Art. 1 The criminal procedure shall be governed, throughout the Brazilian territory, by this Code, with the following exceptions:
I – treaties, conventions and rules of international law;
II – the constitutional prerogatives of the President of the Republic, of the ministers of State, in crimes connected with those of the President of the Republic, and of the ministers of the Federal Supreme Court, in crimes of responsibility (Constitution, articles 86, 89, § 2 , and 100);
III – processes within the competence of the Military Justice;
IV – cases within the jurisdiction of the special court (Constitution, article 122, n . 17);
V – prosecutions for press crimes. (See ADPF No. 130)
Single paragraph. However, this Code will apply to the processes referred to in nos . IV and V, when the special laws that regulate them do not provide otherwise.
The CPP – doctrine, history, comparative law and general topics
Being old doesn’t mean being bad. It is not uncommon for the opposite: Mougenot was very happy to say that one of the easiest and least scientific criticisms to be made of a law is that it is old (BONFIM, Edilson Mougenot. Code of Penal Process Annotated. 4th. ed. Editora Saraiva : 2012, p. 770). Well, if a law lasts for many years, it’s not because it’s bad, it’s because, on the contrary, it’s good. It is wrong to say that the current CPP is outdated on the grounds that it came into force in the distant year of 1942. The Spanish Ley de Enjuiciamiento Criminal was published in 1882 and remains in force. Nor is national codification a patchwork, as some writers suggest. There is logic, system and organicity in it. The criminal procedure code has, over the years, been modified, adapting to new times and new realities. Its improvement has been constant. It is not an outdated text, although it needs some changes, especially in the appeal part – which does not seem to us a difficult task –, and the express revocation of some devices that are already tacitly revoked.
Afrânio Silva Jardim: The North American influence on Latin criminal procedural systems – by Afrânio Silva Jardim . Emporium of Law.
Ada Pellegrini Grinover: The model code of criminal procedure for Ibero-America 10 years later. magazines.pucp.edu.pe.
André Luís Callegari: Uruguayan Preliminary Investigation System: A Brief Legal Exposition . Conjure
André Luis Alves de Melo: Flexibilization of penal action for minor crimes in Europe and rigor in Brazil . Conjure
Aury Lopes Jr: General Theory of the Process is harmful for the good health of the Criminal Procedure . Conjure
Aury Lopes Jr. and Tiago Bunning Mendes: Application of the new Code of Civil Procedure to criminal proceedings . Conjure
Aury Lopes Jr and Alexandre Morais da Rosa: New Code of Criminal Procedure is necessary, but not just any . Conjure
Celso Limongi. The New Civil Procedure Code and its influence on criminal procedure . Crumbs.
Henrique Bonatti Rego Barbosa: The teaching of law in Brazil and Portugal and its consequences: a comparative analysis of the contemporary scenario . repository.ul.pt.
Igor Vieira Rios Amorim Farias: The complementarity regime in the international criminal court . repository.ul.pt
Inês Miguel Rodrigues de Azevedo Nunes Pires: The Criminal Law of the European Union . repository.ul.pt.
Laís Menna Barreto de Azevedo Silveira : Application of the new Code of Civil Procedure to criminal proceedings . Conjure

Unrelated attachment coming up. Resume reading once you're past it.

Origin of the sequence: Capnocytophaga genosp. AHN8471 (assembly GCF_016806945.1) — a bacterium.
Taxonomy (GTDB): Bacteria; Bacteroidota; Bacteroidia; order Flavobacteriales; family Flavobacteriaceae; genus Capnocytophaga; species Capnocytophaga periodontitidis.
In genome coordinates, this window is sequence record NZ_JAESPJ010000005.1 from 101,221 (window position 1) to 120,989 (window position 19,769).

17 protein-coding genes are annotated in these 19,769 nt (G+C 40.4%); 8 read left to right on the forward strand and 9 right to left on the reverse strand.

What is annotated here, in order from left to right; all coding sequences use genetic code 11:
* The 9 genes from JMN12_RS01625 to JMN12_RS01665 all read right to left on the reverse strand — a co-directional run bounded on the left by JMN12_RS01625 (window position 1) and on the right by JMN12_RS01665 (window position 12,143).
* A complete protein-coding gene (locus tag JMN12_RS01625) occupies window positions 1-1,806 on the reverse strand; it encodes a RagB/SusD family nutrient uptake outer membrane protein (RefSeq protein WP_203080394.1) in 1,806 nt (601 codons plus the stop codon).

Luiz Flávio Gomes: Penal reform repeats common punitive populism in Brazil . Conjure
Marcelo Galli: Code of Criminal Procedure has become legal Frankenstein, says lawyer . Conjure
Marco Aurélio Nunes da Silveira: The Current Inquisitorial Culture and the Authoritarian Origin of the Brazilian Code of Criminal Procedure . emerj.tjrj.jus.br .
Reinéro Antonio Lérias: Criminal procedure and human rights under the shackles of our inquisitorial past . scholar.google.com.br.
Renata Moura Tupinambá: The pillars of the 1941 Criminal Procedure Code and its incompatibility with the 1988 Federal Constitution . Legal Scope.
Rômulo de Andrade Moreira: Criminal procedural reforms in Latin America – the vision of Alberto Binder . Crumbs.
Rômulo de Andrade Moreira: New Uruguayan CPP changed from inquisitorial to accusatory system . Conjure
Rômulo de Andrade Moreira: The role of the MP in the prosecution system – A view from the Chilean experience . Jusbrasil.
Sílvio César Arouck Gemaque: The necessary influence of international criminal procedure on Brazilian criminal procedure . jf.jus.br.
Rômulo de Andrade Moreira: What we have to learn from Uruguay’s criminal procedural system . Conjure
Vladimir Passos de Freitas: The judicial system in India, a mysterious and fascinating country . Conjure
Principle of territoriality, due process and territory
Principle of territoriality: The criminal procedural rule is governed by the principle of territoriality. The Code of Criminal Procedure applies throughout the national territory. The application of a foreign criminal procedural norm in Brazilian territory or a Brazilian criminal procedural norm in foreign territory constitute exceptionalities. The rule is that procedural rule is applied in the territory where the country that produced it has sovereignty. For this reason, compliance in Brazil with a rogatory letter (article 784, paragraph 1) and ratification of a foreign judgment ( article 787), as examples, follow Brazilian procedural rules. On the other hand, with regard to criminal law, it can be applied outside Brazilian territory to crimes committed abroad. Crimes committed abroad that are subject to Brazilian law are described in Article 7 of the Penal Code . On the subject, see our comments on article 88 et seq.